The Arctic is our touchstone. We have been looking to it for decades for the physical signs of climate change: the retreat of the sea ice, the starving polar bears, the melting permafrost. We are looking to the North for what climate catastrophe looks like.
The British Museum curators have collaborated with Arctic peoples to create an exhibition (Arctic: culture and climate) and a series of events that could give us temperate dwellers an understanding of their culture and its changes over 30,000 years. And most particularly how climate change has been experienced by the people of the North in the past and present.
They focus positively on community resilience to change and champion indigenous cultural perspectives on the human relationship with the natural world.
The artefacts in the exhibition demonstrate the ingenuity of human technical responses to climate change. Without the invention of the needle during the Upper Palaeolithic, we hairless creatures could not have survived the ice ages of Europe.
The sophisticated manipulation of the qualities of different animal skins to create body-tight warm clothes and shelters allowed populations to flourish to this day in cold latitudes.
Unfortunately, much of the run of the exhibition has been during lockdown, but you can view a lot on the British Museum website,* there is a fine accompanying book of essays and you can watch talks by curators on YouTube. I particularly recommend watching the performances in Border Crossings’ Magnetic North: Voices from the Indigenous Arctic.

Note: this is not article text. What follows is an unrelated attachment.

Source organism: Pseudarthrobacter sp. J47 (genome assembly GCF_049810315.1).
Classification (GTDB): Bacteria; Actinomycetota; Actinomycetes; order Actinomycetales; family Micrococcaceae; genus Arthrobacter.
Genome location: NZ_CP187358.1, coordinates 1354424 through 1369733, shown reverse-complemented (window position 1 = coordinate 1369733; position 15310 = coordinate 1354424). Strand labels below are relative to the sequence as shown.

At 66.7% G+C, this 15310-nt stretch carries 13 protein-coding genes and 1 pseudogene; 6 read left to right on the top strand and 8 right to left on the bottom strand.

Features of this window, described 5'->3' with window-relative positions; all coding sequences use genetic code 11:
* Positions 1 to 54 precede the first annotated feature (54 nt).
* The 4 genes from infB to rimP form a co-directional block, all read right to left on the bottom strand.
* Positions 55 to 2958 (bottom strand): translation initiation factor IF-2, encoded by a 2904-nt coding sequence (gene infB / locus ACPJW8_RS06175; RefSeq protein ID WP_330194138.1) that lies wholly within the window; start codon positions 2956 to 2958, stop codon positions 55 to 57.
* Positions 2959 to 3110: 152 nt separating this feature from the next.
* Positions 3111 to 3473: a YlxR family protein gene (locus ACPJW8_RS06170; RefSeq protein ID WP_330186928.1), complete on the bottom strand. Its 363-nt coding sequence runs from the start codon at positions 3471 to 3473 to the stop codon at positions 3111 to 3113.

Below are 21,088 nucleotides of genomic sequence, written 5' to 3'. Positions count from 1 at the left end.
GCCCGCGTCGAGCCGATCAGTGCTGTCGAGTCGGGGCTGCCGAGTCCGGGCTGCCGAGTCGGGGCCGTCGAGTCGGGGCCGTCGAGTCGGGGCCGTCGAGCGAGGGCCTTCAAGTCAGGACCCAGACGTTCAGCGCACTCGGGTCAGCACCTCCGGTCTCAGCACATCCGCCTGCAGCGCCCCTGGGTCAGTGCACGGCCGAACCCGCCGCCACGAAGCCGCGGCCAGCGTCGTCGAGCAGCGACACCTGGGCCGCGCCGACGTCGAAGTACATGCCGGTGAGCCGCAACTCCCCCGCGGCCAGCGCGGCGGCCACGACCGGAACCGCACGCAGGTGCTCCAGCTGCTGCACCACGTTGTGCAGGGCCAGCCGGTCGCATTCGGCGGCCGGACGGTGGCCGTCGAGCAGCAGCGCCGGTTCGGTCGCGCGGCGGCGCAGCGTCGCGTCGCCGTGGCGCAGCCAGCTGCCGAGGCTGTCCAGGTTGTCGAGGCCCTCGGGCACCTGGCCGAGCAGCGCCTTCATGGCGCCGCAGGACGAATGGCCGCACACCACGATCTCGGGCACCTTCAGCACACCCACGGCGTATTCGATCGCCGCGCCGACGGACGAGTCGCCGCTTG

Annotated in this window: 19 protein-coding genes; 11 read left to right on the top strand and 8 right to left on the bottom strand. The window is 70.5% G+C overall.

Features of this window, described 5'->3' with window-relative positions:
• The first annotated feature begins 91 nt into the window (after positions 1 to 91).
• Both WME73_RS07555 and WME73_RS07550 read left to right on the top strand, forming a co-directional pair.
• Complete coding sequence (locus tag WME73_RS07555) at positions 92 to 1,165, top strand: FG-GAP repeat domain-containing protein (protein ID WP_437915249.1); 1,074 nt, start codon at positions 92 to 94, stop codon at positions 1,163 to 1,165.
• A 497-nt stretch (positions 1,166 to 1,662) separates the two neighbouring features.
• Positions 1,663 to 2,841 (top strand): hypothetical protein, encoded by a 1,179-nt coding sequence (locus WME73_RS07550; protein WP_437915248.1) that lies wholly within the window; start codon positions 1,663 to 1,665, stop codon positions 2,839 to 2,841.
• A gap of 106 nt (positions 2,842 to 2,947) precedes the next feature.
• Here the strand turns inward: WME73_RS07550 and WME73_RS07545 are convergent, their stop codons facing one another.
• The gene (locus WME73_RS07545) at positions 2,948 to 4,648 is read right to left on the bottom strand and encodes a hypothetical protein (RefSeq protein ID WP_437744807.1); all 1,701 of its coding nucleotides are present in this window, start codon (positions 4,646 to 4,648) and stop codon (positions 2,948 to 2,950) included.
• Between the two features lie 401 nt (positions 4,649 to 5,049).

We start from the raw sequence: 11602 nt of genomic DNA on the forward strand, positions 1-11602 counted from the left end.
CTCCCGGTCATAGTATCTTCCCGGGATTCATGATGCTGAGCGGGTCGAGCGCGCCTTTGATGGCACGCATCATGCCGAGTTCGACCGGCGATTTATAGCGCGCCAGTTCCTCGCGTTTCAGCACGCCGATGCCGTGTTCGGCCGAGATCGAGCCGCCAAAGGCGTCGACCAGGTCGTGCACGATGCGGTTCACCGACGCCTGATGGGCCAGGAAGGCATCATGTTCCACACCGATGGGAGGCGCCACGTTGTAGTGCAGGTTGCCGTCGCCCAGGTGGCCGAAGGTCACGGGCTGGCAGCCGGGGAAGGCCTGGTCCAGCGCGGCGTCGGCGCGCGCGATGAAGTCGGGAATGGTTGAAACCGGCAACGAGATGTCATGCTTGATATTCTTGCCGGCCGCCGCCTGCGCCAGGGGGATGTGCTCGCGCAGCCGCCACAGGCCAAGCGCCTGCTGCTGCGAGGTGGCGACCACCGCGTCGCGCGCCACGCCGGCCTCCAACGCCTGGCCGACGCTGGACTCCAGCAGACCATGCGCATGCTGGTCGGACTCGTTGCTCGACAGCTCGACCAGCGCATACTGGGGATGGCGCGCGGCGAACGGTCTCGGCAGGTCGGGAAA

The full name of the show is The Citi exhibition: Arctic Culture and Climate. The exhibition does not include the story of how Citibank financed the Standard Oil empire and how a century of its operations have driven climate change and the abuse of indigenous peoples around the world.
For an insight into the complex relationship between northern indigenous communities and oil, we can turn to Joe Sacco’s graphic novel, Paying the Land.
As a trained journalist and accomplished artist, Sacco opens up the story of the Dene people of Canadian Northwest Territories through interviews with old and young, those pro- and anti-oil extraction.
Sacco sensitively presents a community that, to varying extents, still has roots in nomadic hunting and gathering. It’s a community that is battered by the psychic trauma of a vicious system of cultural colonialism which took children by force from their families and placed them in industrial schools to ‘acquire the habits and modes of thought of white men’.
The skills and knowledge that are explored in the Citi exhibition were systematically erased from many Dene. However a core concern that arises again and again is figuring out a healthy future for a culture colonised by addictions not just to alcohol but to oil. The reflections of the interviewees are relevant not just to the future of the Dene but to all our futures.